If the block is a legit RA IV, you ought to be able to find out that way.

Bear
 

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I'll add: if the '75 400 is a '577' block, I'd find another to build....like a '74 and earlier. The '75-up blocks are much weaker than the older blocks, and not very desirable. You could sell your '70 block to a restorer and get more than enough cash to go a long way towards the build of another early 400 block. As far as the post coupes go, in my experience, they are much more rigid than the hardtops, and tend to feel much more solid, as well as being pretty much rattle and wind noise free. They have a lot more strength than the hardtop cars....just don't look as 'cool' with all the windows down.
 

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Discussion Starter #10
OK guys. Here is what I have to this point in additional info: The number stamped in the block way down on the right side of the section which is machined down for the timing cover (the entire number) is "20B110997" part of which I believe I have learned as a Baltimore assembly ID. From the info given by Bear either there was no post coupe or one of the numbers was accidentally omitted. I have to say that there continues to be a remarkable amount of possibilities for the history of this engine. Maybe an old retired fart like me should write a book (with all the proper acknowledgments given, of course). My apologies for having this same discussions going under two different subject lines, but the story just seems to grow and grow. Certainly it is a possibility that over the course of 44 years someone, for some reason, swapped from round port to D port heads. More to come, I'm sure.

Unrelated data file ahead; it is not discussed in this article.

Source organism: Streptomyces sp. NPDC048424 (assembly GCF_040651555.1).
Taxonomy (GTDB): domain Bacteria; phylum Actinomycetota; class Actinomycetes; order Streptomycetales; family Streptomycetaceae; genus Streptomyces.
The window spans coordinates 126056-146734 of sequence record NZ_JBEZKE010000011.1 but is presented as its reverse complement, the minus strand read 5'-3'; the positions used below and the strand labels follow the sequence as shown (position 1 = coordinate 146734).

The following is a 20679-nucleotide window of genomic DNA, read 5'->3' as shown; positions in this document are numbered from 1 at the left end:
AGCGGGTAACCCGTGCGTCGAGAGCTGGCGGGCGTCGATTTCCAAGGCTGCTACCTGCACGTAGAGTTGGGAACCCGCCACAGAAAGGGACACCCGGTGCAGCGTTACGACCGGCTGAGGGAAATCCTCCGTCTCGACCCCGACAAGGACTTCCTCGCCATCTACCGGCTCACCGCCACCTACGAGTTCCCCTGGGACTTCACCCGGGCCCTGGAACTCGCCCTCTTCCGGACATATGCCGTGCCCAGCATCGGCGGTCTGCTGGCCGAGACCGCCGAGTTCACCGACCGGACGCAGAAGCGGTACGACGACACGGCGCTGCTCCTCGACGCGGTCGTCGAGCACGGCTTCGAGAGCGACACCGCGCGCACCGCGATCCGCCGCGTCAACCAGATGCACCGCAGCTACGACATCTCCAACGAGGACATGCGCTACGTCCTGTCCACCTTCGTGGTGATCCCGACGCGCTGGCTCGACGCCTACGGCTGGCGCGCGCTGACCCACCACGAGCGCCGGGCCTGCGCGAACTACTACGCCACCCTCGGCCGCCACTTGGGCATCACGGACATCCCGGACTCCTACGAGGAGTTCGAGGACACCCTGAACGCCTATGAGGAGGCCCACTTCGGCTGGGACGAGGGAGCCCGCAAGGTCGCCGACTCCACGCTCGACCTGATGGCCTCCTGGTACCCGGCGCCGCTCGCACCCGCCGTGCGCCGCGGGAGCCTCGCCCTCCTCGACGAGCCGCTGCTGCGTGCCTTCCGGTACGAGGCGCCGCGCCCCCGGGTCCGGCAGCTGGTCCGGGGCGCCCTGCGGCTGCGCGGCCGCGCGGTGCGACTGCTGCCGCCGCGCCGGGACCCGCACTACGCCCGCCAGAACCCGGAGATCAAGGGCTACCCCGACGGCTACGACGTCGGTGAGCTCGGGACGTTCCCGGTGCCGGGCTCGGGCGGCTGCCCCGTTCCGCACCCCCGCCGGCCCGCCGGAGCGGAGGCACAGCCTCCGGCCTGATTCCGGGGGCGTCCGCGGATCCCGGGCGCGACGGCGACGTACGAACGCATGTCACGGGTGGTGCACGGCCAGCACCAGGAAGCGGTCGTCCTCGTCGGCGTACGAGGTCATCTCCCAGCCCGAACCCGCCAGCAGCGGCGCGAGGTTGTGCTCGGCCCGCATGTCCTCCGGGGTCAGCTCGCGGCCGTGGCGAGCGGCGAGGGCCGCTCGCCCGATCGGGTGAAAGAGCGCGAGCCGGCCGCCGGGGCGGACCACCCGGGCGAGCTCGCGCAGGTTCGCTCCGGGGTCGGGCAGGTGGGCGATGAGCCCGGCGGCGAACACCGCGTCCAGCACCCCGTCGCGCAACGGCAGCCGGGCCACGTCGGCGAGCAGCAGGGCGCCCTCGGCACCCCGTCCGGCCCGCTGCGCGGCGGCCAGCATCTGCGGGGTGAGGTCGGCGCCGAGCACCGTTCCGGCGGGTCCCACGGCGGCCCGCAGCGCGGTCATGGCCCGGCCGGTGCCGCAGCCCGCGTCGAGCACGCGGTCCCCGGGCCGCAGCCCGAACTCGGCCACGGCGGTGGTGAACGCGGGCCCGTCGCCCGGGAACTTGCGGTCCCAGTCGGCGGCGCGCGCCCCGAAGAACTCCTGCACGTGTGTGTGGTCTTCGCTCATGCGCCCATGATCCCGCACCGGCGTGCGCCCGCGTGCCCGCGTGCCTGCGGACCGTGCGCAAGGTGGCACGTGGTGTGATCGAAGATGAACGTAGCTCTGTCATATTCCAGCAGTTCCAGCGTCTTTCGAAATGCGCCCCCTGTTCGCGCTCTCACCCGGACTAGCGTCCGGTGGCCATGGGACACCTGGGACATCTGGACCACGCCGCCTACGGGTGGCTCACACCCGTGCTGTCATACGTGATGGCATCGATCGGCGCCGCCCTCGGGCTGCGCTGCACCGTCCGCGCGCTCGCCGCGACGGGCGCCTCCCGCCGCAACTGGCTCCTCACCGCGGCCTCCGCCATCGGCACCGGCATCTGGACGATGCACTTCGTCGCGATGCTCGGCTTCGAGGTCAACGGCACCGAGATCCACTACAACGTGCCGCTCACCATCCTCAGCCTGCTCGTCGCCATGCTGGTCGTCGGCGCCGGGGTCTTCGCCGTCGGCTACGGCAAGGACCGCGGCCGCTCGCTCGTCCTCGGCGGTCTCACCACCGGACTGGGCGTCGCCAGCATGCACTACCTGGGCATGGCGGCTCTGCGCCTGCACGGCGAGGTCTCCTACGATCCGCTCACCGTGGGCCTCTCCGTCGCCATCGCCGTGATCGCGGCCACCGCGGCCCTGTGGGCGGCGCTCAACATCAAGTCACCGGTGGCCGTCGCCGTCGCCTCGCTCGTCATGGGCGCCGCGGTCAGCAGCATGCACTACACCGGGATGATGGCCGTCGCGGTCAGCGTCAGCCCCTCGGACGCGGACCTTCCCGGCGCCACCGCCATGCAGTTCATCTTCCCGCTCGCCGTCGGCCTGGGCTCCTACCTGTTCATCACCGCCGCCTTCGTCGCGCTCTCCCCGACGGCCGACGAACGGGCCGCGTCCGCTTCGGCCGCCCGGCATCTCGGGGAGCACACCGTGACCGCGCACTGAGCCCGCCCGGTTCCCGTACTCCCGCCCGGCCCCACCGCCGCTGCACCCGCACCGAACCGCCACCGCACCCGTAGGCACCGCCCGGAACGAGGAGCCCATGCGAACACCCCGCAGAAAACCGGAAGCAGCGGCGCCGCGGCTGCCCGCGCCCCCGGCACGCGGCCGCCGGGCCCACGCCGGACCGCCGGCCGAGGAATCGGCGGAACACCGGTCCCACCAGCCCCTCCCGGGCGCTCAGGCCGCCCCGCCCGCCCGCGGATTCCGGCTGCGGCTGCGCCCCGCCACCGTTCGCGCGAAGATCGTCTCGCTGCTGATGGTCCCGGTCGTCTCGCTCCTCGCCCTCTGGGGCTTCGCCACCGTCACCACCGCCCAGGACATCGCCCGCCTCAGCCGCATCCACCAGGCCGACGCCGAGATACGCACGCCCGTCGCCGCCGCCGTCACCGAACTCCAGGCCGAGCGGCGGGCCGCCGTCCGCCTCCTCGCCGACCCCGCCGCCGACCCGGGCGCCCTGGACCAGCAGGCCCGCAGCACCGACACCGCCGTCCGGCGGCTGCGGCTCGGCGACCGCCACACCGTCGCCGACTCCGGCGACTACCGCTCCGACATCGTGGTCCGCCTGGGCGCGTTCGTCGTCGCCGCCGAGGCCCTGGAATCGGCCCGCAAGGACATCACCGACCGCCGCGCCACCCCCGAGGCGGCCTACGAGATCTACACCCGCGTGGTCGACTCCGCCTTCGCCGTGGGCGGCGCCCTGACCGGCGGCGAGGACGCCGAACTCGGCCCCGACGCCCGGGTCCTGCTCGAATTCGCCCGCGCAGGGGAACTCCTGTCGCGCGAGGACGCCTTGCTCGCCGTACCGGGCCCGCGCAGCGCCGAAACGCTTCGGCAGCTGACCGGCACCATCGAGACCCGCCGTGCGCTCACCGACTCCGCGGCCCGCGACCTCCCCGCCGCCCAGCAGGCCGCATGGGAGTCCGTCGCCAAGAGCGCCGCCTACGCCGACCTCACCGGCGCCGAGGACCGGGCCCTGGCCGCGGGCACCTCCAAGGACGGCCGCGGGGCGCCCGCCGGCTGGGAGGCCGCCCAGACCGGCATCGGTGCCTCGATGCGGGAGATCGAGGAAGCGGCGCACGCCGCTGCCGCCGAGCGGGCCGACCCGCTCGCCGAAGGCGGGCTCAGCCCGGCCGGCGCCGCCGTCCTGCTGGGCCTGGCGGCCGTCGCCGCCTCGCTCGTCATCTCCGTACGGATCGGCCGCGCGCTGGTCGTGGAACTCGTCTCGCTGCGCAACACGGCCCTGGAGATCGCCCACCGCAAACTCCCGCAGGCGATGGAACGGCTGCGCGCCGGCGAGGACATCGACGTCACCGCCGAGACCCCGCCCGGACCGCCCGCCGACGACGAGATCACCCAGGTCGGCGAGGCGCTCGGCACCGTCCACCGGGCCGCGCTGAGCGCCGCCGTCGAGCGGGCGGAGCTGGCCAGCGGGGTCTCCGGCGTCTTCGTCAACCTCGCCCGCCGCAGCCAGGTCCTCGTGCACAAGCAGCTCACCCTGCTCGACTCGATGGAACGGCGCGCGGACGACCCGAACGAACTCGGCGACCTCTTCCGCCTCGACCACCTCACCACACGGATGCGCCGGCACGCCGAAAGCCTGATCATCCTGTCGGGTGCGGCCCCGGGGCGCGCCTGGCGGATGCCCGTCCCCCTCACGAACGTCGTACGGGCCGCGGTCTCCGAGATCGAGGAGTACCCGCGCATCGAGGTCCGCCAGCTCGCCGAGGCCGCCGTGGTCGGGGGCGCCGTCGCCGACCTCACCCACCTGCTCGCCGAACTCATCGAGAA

Chemnick
 

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So, possible VIN:
242370B110997 (GTO hardtop)
242670B110997 (GTO convertible)
226870B110997 (Firebird Formula hardtop)
228870B110997 (Firebird Transam Hardtop)
226670B110997 (Firebird Formula Convertible)
228670B110997 (Firebird TransAm convertible)

That sequence is just my "guess" progressing from most likely to least likely.

Bear
 

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Not to intrude into a tread, but what would a good running 1970 RA III engine be worth? I have one sitting in the corner of the shop I was toying with the idea of putting into my Le Mans to replace the 326 that is in it now when the restoration is done. I got the 326 running great, and it is the original engine, but that lump under the blanket in the corner keeps whispering to me.